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Tuesday, October 22, 2019
Connecting Our Communities

Their community work fuels scholarships awards

Two Elmira students among 85 in Canada to receive Horatio Alger Association of Canada funds


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Whitney Neilson
Whitney Neilsonhttp://www.observerxtra.com
Whitney Neilson is a photo journalist for The Observer.

A pair of Elmira students received Horatio Alger Association of Canada scholarships, two of just 85 awarded across Canada.

Savannah Campbell and Rosemarie Hartman each received $5,000 to help pay for their post-secondary education in the fall.

Horatio Alger scholarships are awarded annually to deserving high school and CEGEP students in financial need who have overcome significant adversity while demonstrating strength of character, strong academics, a commitment to pursuing higher education as well as a desire to contribute to society.

Campbell is active at EDSS and in the broader community. She’s been in numerous clubs at EDSS since Grade 9, like Reach for the Top, Mathletes, the English club and the philosophy club.

She also helps out wherever someone needs a hand, whether it’s at the Legion or her brother’s football game.

But her largest involvement is through track and field. She trains competitively six days a week and helps coach the EDSS track team.

“I’ve always been into running. I always ran with the boys at school, so I always wanted to join a track team. In Grade 8 I did. I’ve been doing it for five years now,” Campbell said.

She says it was important for her to share her skills with the team when she came to EDSS and it was good for team bonding as well.

She volunteers at the regional track meet each year leading warm ups and teaching drills to the athletes and won the volunteer coach of the year award two years ago.

The scholarship is a big deal to her, to be selected out of thousands of applicants.

“It means a lot to know that everything that’s come to this point in my life hasn’t been wasted. It means a lot that these people can help people like me, like the other 84 winners and the other thousands of applicants as well,” Campbell said.

And receiving it came as a total surprise.

“I wasn’t expecting it. I saw the email and jumped up and told my mom. It was awesome,” Campbell said.

This isn’t the first time she’s been recognized for her efforts though. She received a Canada Cord award a couple years ago from the Girl Guides of Canada and is this year’s Schulich Leader Scholarship nominee for EDSS. Each university picks their leader from the nominees.

She’s been applying to biology programs at Ontario universities with the plan to pursue a career in research.

“I’ve always known I wanted to do something science-related and last year when my biology teacher couldn’t answer some of my questions I decided that I want to go find the answers for myself,” Campbell said.

She’s applied to the University of Ottawa, University of Toronto, University of Guelph and Western University. So far she’s been accepted into Ottawa’s honours biology program and U of Guelph for zoology.

University of Ottawa and University of Toronto are her top picks, partially because of their track programs.

This is also the first scholarship Hartman has received so far.

EDSS students Savannah Campbell and Rosemarie Hartman were chosen to receive Horatio Alger Association of Canada scholarships for their community and school involvements, as well as for overcoming adversities they’ve faced.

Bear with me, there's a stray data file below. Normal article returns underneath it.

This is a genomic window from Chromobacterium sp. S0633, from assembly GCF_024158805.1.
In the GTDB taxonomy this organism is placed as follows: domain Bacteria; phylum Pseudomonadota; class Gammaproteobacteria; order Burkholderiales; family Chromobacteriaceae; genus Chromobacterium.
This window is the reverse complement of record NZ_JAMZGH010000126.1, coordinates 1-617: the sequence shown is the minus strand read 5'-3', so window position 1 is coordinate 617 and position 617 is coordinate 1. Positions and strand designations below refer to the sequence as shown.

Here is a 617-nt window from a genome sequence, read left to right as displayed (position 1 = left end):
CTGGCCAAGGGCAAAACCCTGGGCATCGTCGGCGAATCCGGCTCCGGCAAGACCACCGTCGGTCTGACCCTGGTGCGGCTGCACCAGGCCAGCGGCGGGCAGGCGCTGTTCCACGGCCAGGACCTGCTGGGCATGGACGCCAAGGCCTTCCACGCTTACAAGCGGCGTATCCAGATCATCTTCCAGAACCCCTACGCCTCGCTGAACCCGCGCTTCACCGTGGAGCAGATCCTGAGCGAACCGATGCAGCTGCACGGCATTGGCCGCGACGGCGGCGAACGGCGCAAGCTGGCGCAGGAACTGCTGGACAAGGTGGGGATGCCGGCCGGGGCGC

“It was pretty surreal because this is the first one I’ve got,” Hartman said. “There’d been a lot of pressure to apply to stuff and you put a lot of work into it and to see it validated, you’re so thankful for it because they’re letting you go to school,” Hartman said.

They applied last year and both describe the application process as thorough.

“It was very focused on your financial need or any hardships you’d gone through, so there was a whole section that you spoke about why you think you’re a good candidate for it, what you had gone through to get where you are versus what you’ve achieved. And there was a section you looked at past members of the committee, you wrote a little essay paragraph portion on one of them and how you think you relate to them and what you admire in them,” Hartman explained.

Applicants also had to send their application to someone who knows them but isn’t related, so they could fact check it.

Hartman aspires to become a high school teacher, a career choice that’s always been top of mind.

“I can’t remember a time I didn’t [want to be a teacher]. Like most little kids, I played teacher at school. There have been times I’ve thought about other things, but it’s always been what I’ve gone back to,” Hartman said.

So far she’s applied to the University of Waterloo, Wilfrid Laurier University, Queen’s and Nipissing.

She’s been accepted to Laurier’s mathematics BA program and UW for honours arts, which would be for French.

“I’ve always liked learning, I’ve always liked the education side. But I knew I wanted to do something socially with people. It was kind of a nice mix for me that I’d be able to keep learning, I’d be able to keep learning from people and see different viewpoints from kids because kids are so unique, how they see things,” Hartman said.

She’s busy in the Elmira community, playing hockey with the Woolwich Wild for a decade, as well as volunteering at Chartwell Retirement Residence for five years. This year she’s become more involved at EDSS, joining Reach for the Top, Mathletes, the philosophy club and the Gay-Straight Alliance.

To be selected from students across the country is a nice feeling and she’s thankful for their support.

“You hope to live up to their expectations and hope to represent them the best you can,” Hartman said.

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